ASMR stands for Autonomous Sensory Meridian Response. It is a pleasant and relaxing tingling sensation that some people experience in response to certain stimuli, such as soft whispers, tapping sounds, or gentle brushing.
ASMR videos, which typically feature people creating or simulating such sounds, have become popular on platforms like YouTube as a way for people to experience this sensation. The videos often include whispered or soft-spoken narration, tapping, scratching, or brushing sounds, and other types of gentle, repetitive noises. ASMR is still a relatively new and not well-understood phenomenon, but many people find it to be a soothing and stress-relieving experience. However, not everyone experiences ASMR, and the triggers that can induce ASMR can vary greatly from person to person.
Can Process Theology be presented through ASMR Videos?
Process theology is about living lightly on the earth and gently with others for the sake of the common good. It is centered in four ideas: that all things are interconnected, that all life has intrinsic value, that all things are in process, and that the universe is enfolded within a larger life who loves and guides each and all with a tender care that nothing be lost.
The fact that all things are in process means that the universe is a creative advance into novelty. The tenderness of God is not only a soft hug or quiet whisper but also a lure toward creativity and newness. We meet the living Unity in whose heart the universe unfolds when we are open to new ways of thinking and new forms of art.
One new form is ASMR art, often presented in video form. ASMR videos are naturally soft spoken. They typically include whispering, rustling papers, tapping fingers, peeling, grooming, chewing food, and other ASMR triggers. They can be weird, creepy, hilarious, relaxing, meditative, or prayerful.Buddhists make them, Christians make them, and people who "spiritual but not religious" make them.
Dear Gibi. You have more 4.4 million viewers on Youtube. How would you introduce and explore process theology through an ASMR video? Consider the four ideas above. How would you render them into a digital artistic form? How would you whisper the idea that we humans are becoming with one another and the more than human world, and that in our becoming we are beckoned, not only to have peace in the heart and tingling in the brain, but also love for one another, with no one left behind? How would you use the ASMR art form to create a script, a short story that inspires us - millions of us - to live with respect and care for all life?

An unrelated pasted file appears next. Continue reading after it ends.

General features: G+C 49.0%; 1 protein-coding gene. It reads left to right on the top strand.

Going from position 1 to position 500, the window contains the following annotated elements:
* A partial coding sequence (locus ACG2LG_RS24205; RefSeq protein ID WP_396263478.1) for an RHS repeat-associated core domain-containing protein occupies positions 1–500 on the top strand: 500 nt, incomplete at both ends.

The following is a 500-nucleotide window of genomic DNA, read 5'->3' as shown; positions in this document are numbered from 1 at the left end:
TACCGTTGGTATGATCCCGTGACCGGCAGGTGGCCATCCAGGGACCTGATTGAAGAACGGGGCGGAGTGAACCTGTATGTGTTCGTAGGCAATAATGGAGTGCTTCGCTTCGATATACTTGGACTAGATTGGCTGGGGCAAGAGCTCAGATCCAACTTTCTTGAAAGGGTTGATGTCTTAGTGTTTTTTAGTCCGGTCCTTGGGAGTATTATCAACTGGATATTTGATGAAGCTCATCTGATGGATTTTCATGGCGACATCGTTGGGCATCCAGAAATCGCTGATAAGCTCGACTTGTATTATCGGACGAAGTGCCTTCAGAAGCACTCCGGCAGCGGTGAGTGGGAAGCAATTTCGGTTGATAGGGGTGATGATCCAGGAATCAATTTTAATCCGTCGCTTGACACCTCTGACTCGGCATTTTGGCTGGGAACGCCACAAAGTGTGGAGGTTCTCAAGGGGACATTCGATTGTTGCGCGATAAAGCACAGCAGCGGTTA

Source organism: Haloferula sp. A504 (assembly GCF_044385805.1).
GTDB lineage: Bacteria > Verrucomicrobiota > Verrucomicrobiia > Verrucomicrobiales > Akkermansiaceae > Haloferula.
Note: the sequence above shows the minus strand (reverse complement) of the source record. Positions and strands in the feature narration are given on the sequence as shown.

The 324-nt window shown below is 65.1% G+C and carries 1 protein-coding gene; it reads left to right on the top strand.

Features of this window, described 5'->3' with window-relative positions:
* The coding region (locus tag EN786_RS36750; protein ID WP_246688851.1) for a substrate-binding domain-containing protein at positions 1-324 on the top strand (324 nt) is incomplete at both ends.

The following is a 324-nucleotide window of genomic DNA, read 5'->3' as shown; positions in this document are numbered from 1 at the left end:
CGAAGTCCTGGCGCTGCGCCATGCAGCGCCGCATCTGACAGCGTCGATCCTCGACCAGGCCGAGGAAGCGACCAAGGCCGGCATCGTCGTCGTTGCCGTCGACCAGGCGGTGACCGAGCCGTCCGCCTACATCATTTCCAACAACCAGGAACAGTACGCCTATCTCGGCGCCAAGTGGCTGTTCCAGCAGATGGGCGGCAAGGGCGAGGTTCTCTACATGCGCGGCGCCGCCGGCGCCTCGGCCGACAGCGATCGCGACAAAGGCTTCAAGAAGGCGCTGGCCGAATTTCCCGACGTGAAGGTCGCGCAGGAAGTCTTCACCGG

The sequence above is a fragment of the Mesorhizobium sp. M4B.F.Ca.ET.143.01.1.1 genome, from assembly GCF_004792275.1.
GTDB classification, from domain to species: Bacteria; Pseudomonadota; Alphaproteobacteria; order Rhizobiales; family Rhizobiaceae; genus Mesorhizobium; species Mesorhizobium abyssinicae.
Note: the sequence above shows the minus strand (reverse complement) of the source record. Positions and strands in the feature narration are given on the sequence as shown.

You can do it. Please make them, put them on your Youtube channel, and we'll promote.
- Jay McDaniel
The sound of lips smacking, such as when eating.
Slow or soft speech patterns, including whispers.
Receiving personal attention from someone, such as having your hair done, having your makeup done, receiving an eye exam, receiving a massage, etc.
Having someone play with your hair.
Certain sounds may trigger ASMR, like crackling fire, rustling paper, white noise, running water, etc.
Watching someone perform a meticulous task, like fixing an electronic device, working origami, making tea, etc.
Our fMRI results demonstrated that there was significantly increased activation in specific areas of the brain during moments of ASMR “tingling” compared to non-tingling moments. The brain regions found most active during the tingling sensations were the nucleus accumbens, mPFC, insula and secondary somatosensory cortex. These results are the first to demonstrate unique neural activation associated with the experience of ASMR. Overall, these results suggest that the ASMR videos are generating tingling and relaxing sensations by activation of brain regions previously observed during experiences like social bonding and musical frisson.
Is ASMR Real or Just a Pseudoscience?
Autonomous sensory meridian response (ASMR) is all the rage lately. Is it real? Is there something special about people who have it?